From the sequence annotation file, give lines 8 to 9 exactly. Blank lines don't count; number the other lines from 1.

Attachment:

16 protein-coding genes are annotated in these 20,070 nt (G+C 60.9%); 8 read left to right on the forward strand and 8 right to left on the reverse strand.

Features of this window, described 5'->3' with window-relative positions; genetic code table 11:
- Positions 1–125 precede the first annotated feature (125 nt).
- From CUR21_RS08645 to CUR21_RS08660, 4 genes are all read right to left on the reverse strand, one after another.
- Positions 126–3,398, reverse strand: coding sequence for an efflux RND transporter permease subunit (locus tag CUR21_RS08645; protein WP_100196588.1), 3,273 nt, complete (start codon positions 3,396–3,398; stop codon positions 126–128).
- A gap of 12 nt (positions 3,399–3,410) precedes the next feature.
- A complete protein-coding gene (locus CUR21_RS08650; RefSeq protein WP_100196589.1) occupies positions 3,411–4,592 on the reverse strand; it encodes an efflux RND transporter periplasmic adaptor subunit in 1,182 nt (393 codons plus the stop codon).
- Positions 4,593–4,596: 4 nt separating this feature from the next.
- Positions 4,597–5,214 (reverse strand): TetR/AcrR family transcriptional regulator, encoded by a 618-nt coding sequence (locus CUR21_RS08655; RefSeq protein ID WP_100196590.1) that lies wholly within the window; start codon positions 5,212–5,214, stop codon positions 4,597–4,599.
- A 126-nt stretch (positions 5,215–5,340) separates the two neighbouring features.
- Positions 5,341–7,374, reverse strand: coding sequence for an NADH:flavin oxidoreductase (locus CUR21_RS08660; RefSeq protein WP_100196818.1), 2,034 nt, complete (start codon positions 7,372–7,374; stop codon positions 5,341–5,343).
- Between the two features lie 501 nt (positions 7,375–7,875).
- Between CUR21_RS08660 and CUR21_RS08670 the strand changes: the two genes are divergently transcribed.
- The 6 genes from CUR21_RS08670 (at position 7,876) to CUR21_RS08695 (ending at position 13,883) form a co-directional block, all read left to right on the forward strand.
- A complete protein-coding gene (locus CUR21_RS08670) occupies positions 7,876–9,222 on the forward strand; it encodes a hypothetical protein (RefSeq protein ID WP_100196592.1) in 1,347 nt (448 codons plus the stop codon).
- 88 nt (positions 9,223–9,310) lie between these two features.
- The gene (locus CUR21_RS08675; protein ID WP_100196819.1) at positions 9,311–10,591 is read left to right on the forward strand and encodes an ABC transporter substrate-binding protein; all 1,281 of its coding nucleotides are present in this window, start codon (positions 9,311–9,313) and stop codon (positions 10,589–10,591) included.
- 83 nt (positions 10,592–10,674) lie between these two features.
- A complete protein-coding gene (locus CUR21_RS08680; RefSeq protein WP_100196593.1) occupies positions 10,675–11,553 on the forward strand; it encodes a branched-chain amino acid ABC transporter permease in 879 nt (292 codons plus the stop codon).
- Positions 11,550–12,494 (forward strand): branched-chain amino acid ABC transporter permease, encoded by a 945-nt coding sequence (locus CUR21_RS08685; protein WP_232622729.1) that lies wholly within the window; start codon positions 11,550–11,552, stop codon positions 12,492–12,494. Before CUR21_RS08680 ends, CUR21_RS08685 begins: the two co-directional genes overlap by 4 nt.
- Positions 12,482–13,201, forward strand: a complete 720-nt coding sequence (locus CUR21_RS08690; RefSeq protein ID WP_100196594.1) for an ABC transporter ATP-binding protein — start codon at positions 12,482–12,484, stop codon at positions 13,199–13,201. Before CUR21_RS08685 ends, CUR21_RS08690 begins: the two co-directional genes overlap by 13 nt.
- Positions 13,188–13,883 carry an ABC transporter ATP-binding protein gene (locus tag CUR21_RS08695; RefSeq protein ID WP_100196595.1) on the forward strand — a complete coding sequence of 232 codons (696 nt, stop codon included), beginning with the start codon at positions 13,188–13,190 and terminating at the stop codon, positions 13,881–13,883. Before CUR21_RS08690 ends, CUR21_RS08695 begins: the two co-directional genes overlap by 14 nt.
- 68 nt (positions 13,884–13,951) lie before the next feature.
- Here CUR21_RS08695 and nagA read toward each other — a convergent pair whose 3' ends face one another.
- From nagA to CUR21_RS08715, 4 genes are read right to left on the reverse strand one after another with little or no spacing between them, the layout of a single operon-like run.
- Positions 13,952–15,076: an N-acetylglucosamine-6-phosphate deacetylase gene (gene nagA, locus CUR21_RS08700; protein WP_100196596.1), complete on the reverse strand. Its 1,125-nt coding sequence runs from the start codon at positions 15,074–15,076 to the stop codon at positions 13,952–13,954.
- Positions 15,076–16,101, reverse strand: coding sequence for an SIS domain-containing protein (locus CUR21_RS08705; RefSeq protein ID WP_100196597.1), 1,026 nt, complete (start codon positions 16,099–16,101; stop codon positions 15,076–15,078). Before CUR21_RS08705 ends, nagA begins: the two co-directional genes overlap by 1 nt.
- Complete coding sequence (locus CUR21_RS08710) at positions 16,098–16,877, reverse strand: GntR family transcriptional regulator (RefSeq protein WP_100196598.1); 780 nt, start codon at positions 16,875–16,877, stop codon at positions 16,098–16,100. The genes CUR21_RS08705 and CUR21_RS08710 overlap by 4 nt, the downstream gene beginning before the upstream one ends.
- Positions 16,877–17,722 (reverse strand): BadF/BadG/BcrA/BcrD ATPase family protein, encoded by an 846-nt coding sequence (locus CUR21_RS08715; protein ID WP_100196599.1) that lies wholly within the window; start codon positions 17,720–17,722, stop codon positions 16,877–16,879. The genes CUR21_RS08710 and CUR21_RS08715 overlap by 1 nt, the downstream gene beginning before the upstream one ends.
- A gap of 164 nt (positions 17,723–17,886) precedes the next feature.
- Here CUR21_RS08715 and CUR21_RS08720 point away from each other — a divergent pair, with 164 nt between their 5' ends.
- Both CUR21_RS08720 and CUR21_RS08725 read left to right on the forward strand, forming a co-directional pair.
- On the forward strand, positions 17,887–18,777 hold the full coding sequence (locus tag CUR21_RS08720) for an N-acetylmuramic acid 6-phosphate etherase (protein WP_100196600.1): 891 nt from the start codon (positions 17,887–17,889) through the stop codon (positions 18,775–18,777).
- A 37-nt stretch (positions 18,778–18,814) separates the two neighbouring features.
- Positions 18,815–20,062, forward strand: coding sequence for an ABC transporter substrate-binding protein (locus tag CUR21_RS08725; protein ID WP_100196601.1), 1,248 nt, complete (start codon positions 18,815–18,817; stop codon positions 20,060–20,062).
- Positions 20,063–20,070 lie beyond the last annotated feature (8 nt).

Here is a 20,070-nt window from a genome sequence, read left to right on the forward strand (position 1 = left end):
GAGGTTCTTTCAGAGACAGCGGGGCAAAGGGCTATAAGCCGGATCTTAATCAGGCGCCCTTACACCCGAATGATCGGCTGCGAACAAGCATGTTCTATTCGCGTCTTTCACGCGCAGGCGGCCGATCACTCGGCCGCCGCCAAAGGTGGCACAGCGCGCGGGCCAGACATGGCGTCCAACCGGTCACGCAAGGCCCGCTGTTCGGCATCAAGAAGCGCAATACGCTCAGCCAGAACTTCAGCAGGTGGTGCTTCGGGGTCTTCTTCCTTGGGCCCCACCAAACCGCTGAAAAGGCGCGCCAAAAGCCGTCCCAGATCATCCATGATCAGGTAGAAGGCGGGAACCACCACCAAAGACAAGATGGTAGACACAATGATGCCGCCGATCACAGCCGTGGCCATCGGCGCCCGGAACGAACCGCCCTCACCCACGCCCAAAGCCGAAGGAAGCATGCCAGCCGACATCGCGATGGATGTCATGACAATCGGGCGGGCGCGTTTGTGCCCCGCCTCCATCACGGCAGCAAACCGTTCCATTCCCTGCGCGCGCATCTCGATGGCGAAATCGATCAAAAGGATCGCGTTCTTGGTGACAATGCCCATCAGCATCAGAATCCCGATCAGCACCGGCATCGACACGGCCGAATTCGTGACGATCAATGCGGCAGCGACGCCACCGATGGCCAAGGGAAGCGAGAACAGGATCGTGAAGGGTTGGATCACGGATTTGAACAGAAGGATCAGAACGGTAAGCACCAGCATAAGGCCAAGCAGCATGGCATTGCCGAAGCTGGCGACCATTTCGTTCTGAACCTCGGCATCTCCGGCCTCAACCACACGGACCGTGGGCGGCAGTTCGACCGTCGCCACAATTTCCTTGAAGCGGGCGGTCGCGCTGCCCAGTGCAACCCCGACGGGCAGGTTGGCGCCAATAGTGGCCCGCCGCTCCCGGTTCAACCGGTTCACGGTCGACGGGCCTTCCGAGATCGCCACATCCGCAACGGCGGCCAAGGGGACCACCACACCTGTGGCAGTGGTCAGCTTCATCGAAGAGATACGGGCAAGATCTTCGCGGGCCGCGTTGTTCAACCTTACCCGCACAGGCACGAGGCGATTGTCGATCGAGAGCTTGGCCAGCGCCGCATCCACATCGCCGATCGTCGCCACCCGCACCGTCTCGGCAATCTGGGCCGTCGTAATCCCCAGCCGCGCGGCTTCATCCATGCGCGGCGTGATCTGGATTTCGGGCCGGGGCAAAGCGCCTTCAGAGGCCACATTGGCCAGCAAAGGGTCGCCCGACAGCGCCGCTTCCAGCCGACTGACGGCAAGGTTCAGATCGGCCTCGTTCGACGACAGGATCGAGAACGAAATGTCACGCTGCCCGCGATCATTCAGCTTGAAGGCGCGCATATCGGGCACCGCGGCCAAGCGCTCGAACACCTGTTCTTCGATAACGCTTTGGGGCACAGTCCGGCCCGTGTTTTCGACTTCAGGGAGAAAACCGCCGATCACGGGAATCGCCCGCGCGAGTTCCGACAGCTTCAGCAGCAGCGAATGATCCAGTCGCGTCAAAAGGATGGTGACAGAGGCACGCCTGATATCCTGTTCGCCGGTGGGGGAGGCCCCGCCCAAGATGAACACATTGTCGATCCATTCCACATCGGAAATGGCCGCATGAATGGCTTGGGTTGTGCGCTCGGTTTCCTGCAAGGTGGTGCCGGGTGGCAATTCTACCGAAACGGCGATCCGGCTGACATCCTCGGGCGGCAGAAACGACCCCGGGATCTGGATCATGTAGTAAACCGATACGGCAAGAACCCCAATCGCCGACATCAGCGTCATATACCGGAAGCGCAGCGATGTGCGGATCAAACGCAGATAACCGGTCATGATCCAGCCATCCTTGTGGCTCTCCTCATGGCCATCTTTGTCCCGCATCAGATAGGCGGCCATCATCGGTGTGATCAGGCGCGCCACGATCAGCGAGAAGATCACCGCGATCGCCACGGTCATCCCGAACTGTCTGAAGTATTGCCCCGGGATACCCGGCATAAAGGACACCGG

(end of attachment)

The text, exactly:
- Positions 4,593–4,596: 4 nt separating this feature from the next.
- Positions 4,597–5,214 (reverse strand): TetR/AcrR family transcriptional regulator, encoded by a 618-nt coding sequence (locus CUR21_RS08655; RefSeq protein ID WP_100196590.1) that lies wholly within the window; start codon positions 5,212–5,214, stop codon positions 4,597–4,599.